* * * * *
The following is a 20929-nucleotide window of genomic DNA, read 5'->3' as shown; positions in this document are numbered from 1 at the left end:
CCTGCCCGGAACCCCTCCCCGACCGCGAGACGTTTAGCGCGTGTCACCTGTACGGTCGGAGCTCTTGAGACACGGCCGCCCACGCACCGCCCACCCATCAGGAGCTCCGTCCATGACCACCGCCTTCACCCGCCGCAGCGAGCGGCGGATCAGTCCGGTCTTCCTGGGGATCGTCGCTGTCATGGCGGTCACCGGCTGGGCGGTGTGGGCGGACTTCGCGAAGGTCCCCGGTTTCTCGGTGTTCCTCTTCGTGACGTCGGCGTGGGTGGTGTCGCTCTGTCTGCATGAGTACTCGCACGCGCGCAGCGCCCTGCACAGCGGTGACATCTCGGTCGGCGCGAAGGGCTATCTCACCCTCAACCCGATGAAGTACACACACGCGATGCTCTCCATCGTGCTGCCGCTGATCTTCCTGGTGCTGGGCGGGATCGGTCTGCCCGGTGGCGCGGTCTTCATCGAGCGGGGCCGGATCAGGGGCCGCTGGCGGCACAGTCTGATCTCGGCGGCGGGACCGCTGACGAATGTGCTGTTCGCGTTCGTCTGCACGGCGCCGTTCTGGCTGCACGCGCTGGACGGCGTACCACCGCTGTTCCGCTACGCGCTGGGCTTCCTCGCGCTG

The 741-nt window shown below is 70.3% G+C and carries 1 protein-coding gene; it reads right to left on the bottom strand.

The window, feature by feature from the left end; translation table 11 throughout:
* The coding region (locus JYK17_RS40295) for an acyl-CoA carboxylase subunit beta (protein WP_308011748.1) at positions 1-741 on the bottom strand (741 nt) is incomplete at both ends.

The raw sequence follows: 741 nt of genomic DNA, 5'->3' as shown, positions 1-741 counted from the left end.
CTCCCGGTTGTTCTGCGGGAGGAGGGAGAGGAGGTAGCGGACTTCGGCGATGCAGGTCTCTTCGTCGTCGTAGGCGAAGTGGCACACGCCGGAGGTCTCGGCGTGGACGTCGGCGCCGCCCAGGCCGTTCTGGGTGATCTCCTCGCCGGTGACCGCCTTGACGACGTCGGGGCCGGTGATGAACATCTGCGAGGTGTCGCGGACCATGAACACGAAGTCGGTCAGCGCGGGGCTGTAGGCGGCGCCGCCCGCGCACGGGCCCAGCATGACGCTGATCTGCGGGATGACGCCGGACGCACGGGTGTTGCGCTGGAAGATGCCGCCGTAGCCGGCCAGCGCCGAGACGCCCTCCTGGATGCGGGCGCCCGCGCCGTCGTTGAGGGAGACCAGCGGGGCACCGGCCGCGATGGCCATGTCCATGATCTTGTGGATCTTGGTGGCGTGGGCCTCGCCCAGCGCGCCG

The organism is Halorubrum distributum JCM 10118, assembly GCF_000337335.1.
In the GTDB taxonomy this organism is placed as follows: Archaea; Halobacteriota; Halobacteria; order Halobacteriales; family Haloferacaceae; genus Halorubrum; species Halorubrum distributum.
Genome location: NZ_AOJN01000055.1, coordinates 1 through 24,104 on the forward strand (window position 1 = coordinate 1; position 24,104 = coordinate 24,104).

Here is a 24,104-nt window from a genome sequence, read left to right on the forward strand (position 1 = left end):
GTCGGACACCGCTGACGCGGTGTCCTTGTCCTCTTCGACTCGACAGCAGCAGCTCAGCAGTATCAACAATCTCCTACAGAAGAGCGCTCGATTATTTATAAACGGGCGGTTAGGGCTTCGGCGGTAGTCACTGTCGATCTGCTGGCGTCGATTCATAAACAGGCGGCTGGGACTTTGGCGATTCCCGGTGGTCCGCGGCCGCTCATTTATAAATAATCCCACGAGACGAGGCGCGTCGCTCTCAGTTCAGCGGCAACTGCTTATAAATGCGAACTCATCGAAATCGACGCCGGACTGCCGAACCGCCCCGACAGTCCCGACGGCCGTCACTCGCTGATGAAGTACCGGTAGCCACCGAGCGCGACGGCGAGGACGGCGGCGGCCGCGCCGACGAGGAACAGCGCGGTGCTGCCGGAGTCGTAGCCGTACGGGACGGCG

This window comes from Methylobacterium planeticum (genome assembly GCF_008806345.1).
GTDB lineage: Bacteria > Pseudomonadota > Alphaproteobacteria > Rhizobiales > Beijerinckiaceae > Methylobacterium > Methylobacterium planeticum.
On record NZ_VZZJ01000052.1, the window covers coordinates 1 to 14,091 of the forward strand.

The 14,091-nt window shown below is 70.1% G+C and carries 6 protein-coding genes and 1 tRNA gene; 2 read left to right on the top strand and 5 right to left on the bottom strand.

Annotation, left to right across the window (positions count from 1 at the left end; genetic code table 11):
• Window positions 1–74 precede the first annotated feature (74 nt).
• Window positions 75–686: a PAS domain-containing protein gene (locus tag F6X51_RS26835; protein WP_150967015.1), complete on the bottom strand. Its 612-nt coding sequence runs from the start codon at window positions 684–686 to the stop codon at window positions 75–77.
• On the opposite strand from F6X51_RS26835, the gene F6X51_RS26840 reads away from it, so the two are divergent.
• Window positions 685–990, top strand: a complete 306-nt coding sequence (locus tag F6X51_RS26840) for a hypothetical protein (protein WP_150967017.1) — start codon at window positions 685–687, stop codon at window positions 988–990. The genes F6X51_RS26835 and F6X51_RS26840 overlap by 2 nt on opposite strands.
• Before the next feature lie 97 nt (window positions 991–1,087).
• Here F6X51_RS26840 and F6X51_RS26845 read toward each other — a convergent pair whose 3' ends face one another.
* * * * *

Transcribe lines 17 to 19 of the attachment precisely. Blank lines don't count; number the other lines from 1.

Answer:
Annotation, left to right across the window (positions count from 1 at the left end; genetic code table 11):
• Window positions 1–74 precede the first annotated feature (74 nt).
• Window positions 75–686: a PAS domain-containing protein gene (locus tag F6X51_RS26835; protein WP_150967015.1), complete on the bottom strand. Its 612-nt coding sequence runs from the start codon at window positions 684–686 to the stop codon at window positions 75–77.